I can understand both of their reactions, and love them all the more for them, because it’s so human.  It makes a lot more sense than if one or both of them was completely nonchalant about the whole thing.  But the obvious double standard is so incredibly irritating to me.  Also, if that’s what people remember from that episode about their characters and the relationship between them, they really missed the point.


I want to read and watch characters who are complex, deep, vexing, frustrating, lovable… I want to read and watch people wrestling with emotions, not understanding why the people they love act the way they do. I DO NOT WANT COOKIE CUTTER CHARACTERS. I want CONFLICT. I want EMOTIONS. I want to have to FIGURE THEM OUT.

Basically, everything that gallifreyslostson said, I second.

Sorry, but if you come away from School Reunion and only see Rose as the jealous, petty one - while completely glossing over Sarah Jane, Ten and Mickey’s various actions throughout - I AM SIDE-EYEING YOU EXTREMELY HARD.



i get sad sometimes but then i remember colin baker exists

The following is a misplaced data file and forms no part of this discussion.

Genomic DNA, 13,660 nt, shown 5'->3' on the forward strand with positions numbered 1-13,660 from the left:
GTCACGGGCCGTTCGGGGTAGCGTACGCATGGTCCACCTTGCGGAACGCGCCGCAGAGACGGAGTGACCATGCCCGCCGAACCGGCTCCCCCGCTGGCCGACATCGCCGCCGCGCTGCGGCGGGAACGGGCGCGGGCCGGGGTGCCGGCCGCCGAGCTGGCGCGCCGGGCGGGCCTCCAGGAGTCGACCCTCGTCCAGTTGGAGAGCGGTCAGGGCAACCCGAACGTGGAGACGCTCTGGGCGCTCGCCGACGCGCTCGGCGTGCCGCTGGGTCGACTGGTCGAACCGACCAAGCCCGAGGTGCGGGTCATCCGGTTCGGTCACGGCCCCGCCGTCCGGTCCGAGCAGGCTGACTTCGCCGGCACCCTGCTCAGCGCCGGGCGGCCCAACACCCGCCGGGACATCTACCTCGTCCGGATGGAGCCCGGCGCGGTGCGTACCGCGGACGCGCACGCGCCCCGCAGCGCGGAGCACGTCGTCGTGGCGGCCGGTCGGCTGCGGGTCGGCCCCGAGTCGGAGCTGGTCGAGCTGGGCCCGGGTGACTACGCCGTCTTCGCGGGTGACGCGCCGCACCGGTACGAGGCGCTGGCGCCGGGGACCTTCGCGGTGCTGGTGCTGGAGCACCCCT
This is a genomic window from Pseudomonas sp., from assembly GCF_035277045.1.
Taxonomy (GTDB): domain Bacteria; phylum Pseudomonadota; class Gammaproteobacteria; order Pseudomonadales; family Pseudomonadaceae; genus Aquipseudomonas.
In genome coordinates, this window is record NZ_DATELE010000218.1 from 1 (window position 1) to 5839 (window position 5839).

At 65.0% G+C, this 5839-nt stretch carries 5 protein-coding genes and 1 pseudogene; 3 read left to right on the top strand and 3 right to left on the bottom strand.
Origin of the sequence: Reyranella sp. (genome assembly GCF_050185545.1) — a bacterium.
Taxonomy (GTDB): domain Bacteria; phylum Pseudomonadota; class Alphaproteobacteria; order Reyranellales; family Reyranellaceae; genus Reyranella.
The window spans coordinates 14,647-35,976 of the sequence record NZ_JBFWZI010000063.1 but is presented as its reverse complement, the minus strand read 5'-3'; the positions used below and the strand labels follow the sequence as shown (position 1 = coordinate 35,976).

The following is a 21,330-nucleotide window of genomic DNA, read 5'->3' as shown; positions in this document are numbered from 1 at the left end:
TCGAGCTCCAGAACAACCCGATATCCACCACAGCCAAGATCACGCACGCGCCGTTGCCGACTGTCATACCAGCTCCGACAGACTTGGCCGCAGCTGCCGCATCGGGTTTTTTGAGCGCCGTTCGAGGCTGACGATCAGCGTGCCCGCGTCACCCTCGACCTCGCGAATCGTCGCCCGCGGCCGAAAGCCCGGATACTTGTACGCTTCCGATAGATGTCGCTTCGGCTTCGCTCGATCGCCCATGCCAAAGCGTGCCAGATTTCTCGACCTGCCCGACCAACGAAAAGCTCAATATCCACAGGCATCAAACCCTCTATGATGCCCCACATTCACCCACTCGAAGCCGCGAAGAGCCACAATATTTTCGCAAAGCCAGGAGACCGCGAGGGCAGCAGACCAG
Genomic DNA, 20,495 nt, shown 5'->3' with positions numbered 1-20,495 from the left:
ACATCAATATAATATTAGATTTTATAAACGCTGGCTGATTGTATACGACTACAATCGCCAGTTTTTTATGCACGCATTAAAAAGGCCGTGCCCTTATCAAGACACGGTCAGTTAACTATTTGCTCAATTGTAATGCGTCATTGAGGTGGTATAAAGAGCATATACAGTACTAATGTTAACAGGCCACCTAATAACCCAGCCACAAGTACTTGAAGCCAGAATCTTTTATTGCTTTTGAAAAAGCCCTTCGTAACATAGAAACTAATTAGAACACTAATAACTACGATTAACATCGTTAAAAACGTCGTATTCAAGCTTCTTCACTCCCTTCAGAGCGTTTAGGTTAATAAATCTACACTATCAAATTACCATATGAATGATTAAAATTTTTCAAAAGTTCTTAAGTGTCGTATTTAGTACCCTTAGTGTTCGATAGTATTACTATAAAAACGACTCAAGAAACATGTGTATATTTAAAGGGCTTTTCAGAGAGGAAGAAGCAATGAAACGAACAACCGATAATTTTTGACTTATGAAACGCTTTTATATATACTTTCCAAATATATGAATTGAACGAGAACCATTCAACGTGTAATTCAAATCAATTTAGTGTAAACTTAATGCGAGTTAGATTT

I love the Daleks.  They’re like “do we…do we leave?”

(via thedoctorinthetardis)

“As the Type 40 bad girl made clear in The Doctor’s Wife, she doesn’t like him bringing home strays. The TARDIS, as we know, likes to fire her pet Time Lord at interesting moments in history and watch the fireworks. Anyone less mad than the Doctor might have noticed by now the TARDIS navigation always works perfectly when the crisis demands, but never when he fancies lunch, or tea and biscuits at the Eye of Orion.

Now those pesky humans who keep following him home are usually content to stumble about, saying, ‘It’s bigger on the inside,’ and remain sufficiently in awe of the Police Box magic never to question it. But clever, sceptical, hard-to-impress Clara might just cause trouble. It’s almost like it’s all building to something… Oh! What’s this I’m writing today?”


-Steven Moffat, explaining why the TARDIS doesn’t like Clara

The most frustrating thing about Moffat is that he can sometimes say the most profound, insightful things about Doctor Who, and then turn around and say something that makes it look like he’s never watched the show before. Clara is not the first companion to question the “Police Box magic” and the previous companions did not stumble around in blind awe of the TARDIS.

Rose, in her very first episode, started questioning how the TARDIS worked and why it was disguised as a Police Box. The Doctor dismissed her questions because he was still in his “Humans are Stupid Apes” phase, but she was questioning it nonetheless.